The U.S. Dollar tumbled once more overnight, closing this week about 1.5% worse overall according to the Bloomberg Dollar Spot Index. It has been an eventful week with eyes on the political turmoil brewing in Washington, disturbances in global markets, and renewed volatility. Plans for economic expansion are still underway per Treasury Secretary Steve Mnuchin statements to the Senate Banking Committee yesterday in which he highlighted efforts to push for growth via major tax incentives.
Without any data for today, we see the greenback sustaining its losses and hoping for a better week. The slew of news lately has not aided the “buck,” with economic indicators failing to meet estimates and advances in performance elsewhere.
We hold on to our belief that the dollar will be healthy in the long-term as the Fed remains the one major central bank willing to increase interest rates. Nevertheless, some of the major currencies merit their higher value and only focus on their regional concerns (Brexit, nuclear conflict threat, future elections) could upend the upward progress seen recently.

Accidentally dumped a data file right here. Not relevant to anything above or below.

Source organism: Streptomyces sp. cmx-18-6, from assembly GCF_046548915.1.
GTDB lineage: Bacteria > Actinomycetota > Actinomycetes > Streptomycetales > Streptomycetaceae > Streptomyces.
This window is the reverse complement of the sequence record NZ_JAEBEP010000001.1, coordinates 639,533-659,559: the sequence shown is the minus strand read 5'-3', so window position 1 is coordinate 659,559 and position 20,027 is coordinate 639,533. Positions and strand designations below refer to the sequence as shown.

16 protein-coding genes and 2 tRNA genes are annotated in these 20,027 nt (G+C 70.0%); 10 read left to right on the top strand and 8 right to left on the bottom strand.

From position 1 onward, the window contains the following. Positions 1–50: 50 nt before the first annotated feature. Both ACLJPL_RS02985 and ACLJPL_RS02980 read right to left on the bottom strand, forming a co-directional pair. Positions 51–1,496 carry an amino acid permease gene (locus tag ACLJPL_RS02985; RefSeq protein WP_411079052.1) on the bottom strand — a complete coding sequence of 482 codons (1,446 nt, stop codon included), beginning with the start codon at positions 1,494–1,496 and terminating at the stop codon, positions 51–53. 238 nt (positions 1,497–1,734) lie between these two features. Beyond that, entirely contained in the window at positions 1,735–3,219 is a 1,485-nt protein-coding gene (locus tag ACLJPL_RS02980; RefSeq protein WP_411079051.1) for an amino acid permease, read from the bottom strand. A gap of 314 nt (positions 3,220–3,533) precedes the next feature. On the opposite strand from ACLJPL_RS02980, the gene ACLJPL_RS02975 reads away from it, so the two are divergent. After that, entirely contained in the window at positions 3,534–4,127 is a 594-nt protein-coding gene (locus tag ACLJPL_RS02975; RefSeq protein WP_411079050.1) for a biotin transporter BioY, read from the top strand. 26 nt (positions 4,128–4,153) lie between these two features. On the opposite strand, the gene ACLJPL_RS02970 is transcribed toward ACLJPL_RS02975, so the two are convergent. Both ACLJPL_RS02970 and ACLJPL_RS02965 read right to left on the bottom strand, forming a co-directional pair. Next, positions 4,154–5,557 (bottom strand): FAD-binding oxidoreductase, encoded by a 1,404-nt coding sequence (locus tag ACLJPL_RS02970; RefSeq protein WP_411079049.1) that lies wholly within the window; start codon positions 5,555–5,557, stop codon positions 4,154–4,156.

The Euro has surged by 2.6% thus far in May, reaching its strongest level since the start of November. Yesterday the Minutes from the last European Central Bank meeting revealed that indeed officials are confident about the economy, but do not want to motivate bets on rapid Euro appreciation. There was mention of potentially cutting some of the QE that still remains for 2017, but President Mario Draghi had warned that the ECB outlook would remain accommodative and cautious.
At the moment, EUR is a good bet after the French elections eased the political downside risks that had kept the shared currency quite subdued. Other underlying issues could bring EUR down later, but as long as the spotlight is on American political news and unstable markets, the carry-trade tender shall stay afloat.
The Pound reversed losses from yesterday’s session as no other data was released to affect it current strengthening status. The sturdy currency has been improving because of mixed data that suggests the British economy can withstand obstacles from the rapid depreciation that Sterling had after the referendum on leaving the EU last year.
The Brexit talks are not getting the attention that it merits because American dynamics have become a bigger factor in market movements; however, any difficulties between UK and EU lawmakers could possibly impose a threat to the recent upward trend. GBP is 6.4% for the year and is ranked as the 6th strongest performing currency.